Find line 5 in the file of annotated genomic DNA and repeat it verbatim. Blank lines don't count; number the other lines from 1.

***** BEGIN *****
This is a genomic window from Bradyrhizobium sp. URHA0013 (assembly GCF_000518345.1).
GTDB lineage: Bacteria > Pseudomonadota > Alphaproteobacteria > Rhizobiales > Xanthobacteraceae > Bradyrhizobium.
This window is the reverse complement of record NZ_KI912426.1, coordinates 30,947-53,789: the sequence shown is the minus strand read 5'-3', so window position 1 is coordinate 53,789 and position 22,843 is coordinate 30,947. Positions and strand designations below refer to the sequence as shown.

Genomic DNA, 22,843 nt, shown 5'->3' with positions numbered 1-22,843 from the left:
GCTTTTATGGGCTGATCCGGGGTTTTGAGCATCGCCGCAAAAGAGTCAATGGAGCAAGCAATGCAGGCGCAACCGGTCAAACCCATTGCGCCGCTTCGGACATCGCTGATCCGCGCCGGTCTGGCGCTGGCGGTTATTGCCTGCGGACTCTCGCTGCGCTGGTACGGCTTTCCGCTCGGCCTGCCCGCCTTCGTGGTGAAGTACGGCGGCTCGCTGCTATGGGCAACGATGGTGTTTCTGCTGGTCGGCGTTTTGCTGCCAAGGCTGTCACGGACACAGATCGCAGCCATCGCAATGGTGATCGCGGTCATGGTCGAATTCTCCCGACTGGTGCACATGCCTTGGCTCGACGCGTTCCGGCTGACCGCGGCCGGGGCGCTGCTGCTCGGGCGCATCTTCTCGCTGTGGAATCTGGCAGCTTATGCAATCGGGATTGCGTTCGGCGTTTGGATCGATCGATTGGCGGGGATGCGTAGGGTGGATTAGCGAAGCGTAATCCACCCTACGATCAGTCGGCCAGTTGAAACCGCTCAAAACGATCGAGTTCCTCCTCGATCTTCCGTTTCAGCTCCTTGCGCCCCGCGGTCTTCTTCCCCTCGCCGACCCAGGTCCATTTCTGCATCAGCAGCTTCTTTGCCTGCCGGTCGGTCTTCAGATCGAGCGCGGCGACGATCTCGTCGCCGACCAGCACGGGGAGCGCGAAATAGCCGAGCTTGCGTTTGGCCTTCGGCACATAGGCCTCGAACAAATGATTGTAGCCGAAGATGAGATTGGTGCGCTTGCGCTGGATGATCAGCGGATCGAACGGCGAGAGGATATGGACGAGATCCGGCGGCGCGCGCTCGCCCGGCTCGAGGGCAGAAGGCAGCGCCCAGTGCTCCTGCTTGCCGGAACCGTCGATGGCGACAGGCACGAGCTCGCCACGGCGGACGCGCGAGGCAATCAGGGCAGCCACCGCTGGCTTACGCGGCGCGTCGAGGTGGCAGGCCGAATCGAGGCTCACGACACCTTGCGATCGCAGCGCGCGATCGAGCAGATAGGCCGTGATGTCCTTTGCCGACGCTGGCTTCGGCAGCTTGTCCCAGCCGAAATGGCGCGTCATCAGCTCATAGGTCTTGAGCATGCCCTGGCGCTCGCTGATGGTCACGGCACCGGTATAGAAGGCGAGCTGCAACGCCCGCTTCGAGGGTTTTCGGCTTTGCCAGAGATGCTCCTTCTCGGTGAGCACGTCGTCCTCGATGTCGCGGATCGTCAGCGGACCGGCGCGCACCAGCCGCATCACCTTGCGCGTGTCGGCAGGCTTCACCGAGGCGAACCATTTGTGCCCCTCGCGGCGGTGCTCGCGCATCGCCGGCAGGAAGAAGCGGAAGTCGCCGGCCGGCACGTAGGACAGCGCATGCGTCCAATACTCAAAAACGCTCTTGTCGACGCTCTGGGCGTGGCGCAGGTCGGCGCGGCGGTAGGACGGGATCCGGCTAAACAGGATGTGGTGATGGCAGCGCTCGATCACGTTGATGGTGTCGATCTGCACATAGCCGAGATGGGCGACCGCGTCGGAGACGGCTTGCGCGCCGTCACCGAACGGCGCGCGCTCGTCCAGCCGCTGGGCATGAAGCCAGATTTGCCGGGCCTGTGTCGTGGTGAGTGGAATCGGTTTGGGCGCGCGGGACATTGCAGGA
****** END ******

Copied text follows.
GCTTTTATGGGCTGATCCGGGGTTTTGAGCATCGCCGCAAAAGAGTCAATGGAGCAAGCAATGCAGGCGCAACCGGTCAAACCCATTGCGCCGCTTCGGACATCGCTGATCCGCGCCGGTCTGGCGCTGGCGGTTATTGCCTGCGGACTCTCGCTGCGCTGGTACGGCTTTCCGCTCGGCCTGCCCGCCTTCGTGGTGAAGTACGGCGGCTCGCTGCTATGGGCAACGATGGTGTTTCTGCTGGTCGGCGTTTTGCTGCCAAGGCTGTCACGGACACAGATCGCAGCCATCGCAATGGTGATCGCGGTCATGGTCGAATTCTCCCGACTGGTGCACATGCCTTGGCTCGACGCGTTCCGGCTGACCGCGGCCGGGGCGCTGCTGCTCGGGCGCATCTTCTCGCTGTGGAATCTGGCAGCTTATGCAATCGGGATTGCGTTCGGCGTTTGGATCGATCGATTGGCGGGGATGCGTAGGGTGGATTAGCGAAGCGTAATCCACCCTACGATCAGTCGGCCAGTTGAAACCGCTCAAAACGATCGAGTTCCTCCTCGATCTTCCGTTTCAGCTCCTTGCGCCCCGCGGTCTTCTTCCCCTCGCCGACCCAGGTCCATTTCTGCATCAGCAGCTTCTTTGCCTGCCGGTCGGTCTTCAGATCGAGCGCGGCGACGATCTCGTCGCCGACCAGCACGGGGAGCGCGAAATAGCCGAGCTTGCGTTTGGCCTTCGGCACATAGGCCTCGAACAAATGATTGTAGCCGAAGATGAGATTGGTGCGCTTGCGCTGGATGATCAGCGGATCGAACGGCGAGAGGATATGGACGAGATCCGGCGGCGCGCGCTCGCCCGGCTCGAGGGCAGAAGGCAGCGCCCAGTGCTCCTGCTTGCCGGAACCGTCGATGGCGACAGGCACGAGCTCGCCACGGCGGACGCGCGAGGCAATCAGGGCAGCCACCGCTGGCTTACGCGGCGCGTCGAGGTGGCAGGCCGAATCGAGGCTCACGACACCTTGCGATCGCAGCGCGCGATCGAGCAGATAGGCCGTGATGTCCTTTGCCGACGCTGGCTTCGGCAGCTTGTCCCAGCCGAAATGGCGCGTCATCAGCTCATAGGTCTTGAGCATGCCCTGGCGCTCGCTGATGGTCACGGCACCGGTATAGAAGGCGAGCTGCAACGCCCGCTTCGAGGGTTTTCGGCTTTGCCAGAGATGCTCCTTCTCGGTGAGCACGTCGTCCTCGATGTCGCGGATCGTCAGCGGACCGGCGCGCACCAGCCGCATCACCTTGCGCGTGTCGGCAGGCTTCACCGAGGCGAACCATTTGTGCCCCTCGCGGCGGTGCTCGCGCATCGCCGGCAGGAAGAAGCGGAAGTCGCCGGCCGGCACGTAGGACAGCGCATGCGTCCAATACTCAAAAACGCTCTTGTCGACGCTCTGGGCGTGGCGCAGGTCGGCGCGGCGGTAGGACGGGATCCGGCTAAACAGGATGTGGTGATGGCAGCGCTCGATCACGTTGATGGTGTCGATCTGCACATAGCCGAGATGGGCGACCGCGTCGGAGACGGCTTGCGCGCCGTCACCGAACGGCGCGCGCTCGTCCAGCCGCTGGGCATGAAGCCAGATTTGCCGGGCCTGTGTCGTGGTGAGTGGAATCGGTTTGGGCGCGCGGGACATTGCAGGA